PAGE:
I am just returned from a few days stay in hospital for a relatively minor procedure. I arrived at the break of dawn on Wednesday and was ushered through two operating theatre visits and an imaging session, all in a matter of hours. In at 6 AM, back to my room by 5:30 PM, two nights in residence, and home all done in a little more than 48 hours. The Doctors and Nurses at Credit Valley Hospital warrant kudos on all fronts, so a public thank you to them. Believe it or not, through all of this, I had lots of time to observe, reflect, wonder and marvel, for it is seldom I find myself confined to such passivity for so long while still relatively conscious. There is so much the system can do to keep us all going, it is really quite impressive. Nevertheless I still wonder how long can we afford all of this, should we continue spending so much ushering us “boomers” to our next stop, and at what cost to the broader community , to education, to social services, and all the other ‘ethical goods’ [imperatives] that demand our attention? I think the time has come for an open and honest discussion, and I know it will not be easy. Oh yes, it will exist in academic circles, in some organs of the press, and in various commissions and studies, but will it ever get down to you and me
The would be governors of all thought and action: the Lawyers, the Clerics and the Politicians will forever cling to the status quo. You can hear them already, if you dare to open this door, the floodgates will surely open. Hitler and Stalin will be resurrected, and Frankenstein remembered. The clerics love moral absolutes, and so get ready to hear them all come out in force. All life is gift of God, and only God can decide when we arrive and when we leave. I suppose that means all of our children just happened along, and good Christian Medics never argued the philosophical principle of “double effect’. Let’s just keep Daddy comfortable, knowing as we do that that much pain killer will hurry him along. Suffering is not the great of evils, they will proclaim, it is also redemptive. It is how Christ wrought our salvation. Who are we to be different, perhaps our redemption demands that we too suffer. And yet if we reflect, we all see that these absolutes [thou shalt not kill inter alia] are not so absolute: justified homicide, stand your ground laws, so called just wars, and of course capital punishment. are tolerated. If you think carefully you can examine all the other so called imperatives with similar results. What’s up with religion and science. I happen to believe in both. Have the clerical or legal classes ever shut down medical experimentation? Who determines the boundaries between what is acceptable and what is not? History in this area tends to point out that the legal, clerical and political establishments say no to everything in the beginning, just as a matter of course. Believe me, I do not write to offend any of you. I too believe that life is a gift of God, and I too am aware of the excesses we have lived through in the past two hundred years. Neither have I taken out membership in the Hemlock Society. I just think it is time to think again about a good death, look up the definition of euthanasia.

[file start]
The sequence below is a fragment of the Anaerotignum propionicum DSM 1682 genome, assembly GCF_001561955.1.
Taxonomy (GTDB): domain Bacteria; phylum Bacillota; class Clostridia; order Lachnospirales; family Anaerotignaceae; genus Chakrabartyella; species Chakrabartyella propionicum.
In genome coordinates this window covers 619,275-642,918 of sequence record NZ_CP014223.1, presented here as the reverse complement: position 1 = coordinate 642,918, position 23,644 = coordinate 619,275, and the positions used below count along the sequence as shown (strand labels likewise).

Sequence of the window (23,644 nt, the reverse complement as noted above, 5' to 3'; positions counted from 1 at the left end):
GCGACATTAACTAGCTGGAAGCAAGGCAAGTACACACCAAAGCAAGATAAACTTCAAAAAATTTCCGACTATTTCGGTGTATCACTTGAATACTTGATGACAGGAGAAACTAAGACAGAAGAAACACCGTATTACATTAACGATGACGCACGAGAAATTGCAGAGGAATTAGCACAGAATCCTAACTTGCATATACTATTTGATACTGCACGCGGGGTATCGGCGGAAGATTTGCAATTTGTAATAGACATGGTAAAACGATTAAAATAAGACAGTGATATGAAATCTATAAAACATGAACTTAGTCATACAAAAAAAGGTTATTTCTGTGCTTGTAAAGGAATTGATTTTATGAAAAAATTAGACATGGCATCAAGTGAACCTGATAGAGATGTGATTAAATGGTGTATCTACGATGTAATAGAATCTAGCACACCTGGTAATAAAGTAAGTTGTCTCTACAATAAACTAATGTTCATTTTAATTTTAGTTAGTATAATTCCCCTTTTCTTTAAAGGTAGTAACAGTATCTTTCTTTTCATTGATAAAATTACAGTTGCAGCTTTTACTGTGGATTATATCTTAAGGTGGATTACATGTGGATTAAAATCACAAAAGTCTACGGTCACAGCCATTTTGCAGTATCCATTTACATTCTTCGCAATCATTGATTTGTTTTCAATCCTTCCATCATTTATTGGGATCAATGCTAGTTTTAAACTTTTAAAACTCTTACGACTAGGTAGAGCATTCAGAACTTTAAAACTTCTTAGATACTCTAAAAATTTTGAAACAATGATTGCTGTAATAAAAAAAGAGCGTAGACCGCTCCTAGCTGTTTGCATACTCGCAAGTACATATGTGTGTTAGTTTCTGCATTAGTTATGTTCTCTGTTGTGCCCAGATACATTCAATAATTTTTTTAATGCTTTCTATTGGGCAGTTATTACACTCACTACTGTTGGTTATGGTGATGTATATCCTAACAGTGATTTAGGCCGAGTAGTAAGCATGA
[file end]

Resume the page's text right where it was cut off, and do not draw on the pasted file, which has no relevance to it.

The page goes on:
Allow me to share my mental meanderings, and try not to condemn me to hell in advance. I think there are many ethical goods which God calls us to live out in our lives. I also know that sometimes such ‘goods’ compete with one another. This prompts me to pose the following question to myself. Should the community of which I am a member spend unrestrictedly to keep me alive even unto the detriment of the well-being of the larger community? A few years back a successful Newfoundlander friend of mine living and working in Toronto came down with a virulent cancer. To keep himself alive, he spent many millions of dollars at Sloan Kettering in New York and at various medical experimental stations around the world looking for a cure. In the end he died and left his widow with almost nothing, a situation made all the worse because his life insurance company found a way to avoid even paying his life policy. Now I am old and humble enough not to condemn my friend, but I could not do what he did because I think it is morally wrong. Remember I am still Catholic and Christina, and I do not believe death is the greatest evil to be avoided at all costs. I believe it is but a gateway, and I believe in an afterlife. But even if I did not, I still think such behaviour not morally optimal.
Let’s take all of this a step further. What about spending an inordinate amount of time and community resources on keeping someone long lost to dementia but physically breathing? Community resources are not endless or inexhaustible. If we give to this, we take from that. My good friend and Jesuit Priest Dan Phaelan had a stroke at 55 and was kept alive on a machine for 5 years, long after his brain activity was barely discernible because the law and the church would not allow the plug to be pulled. I have problems with that sort of thing. I don’t have answers, I have problems. Unlike what many of us were taught, moral positions and moral absolutes like all human knowledge do develop and at times evolve. Its past time to get these things on the table and for ordinary folks to weigh in and be made to think.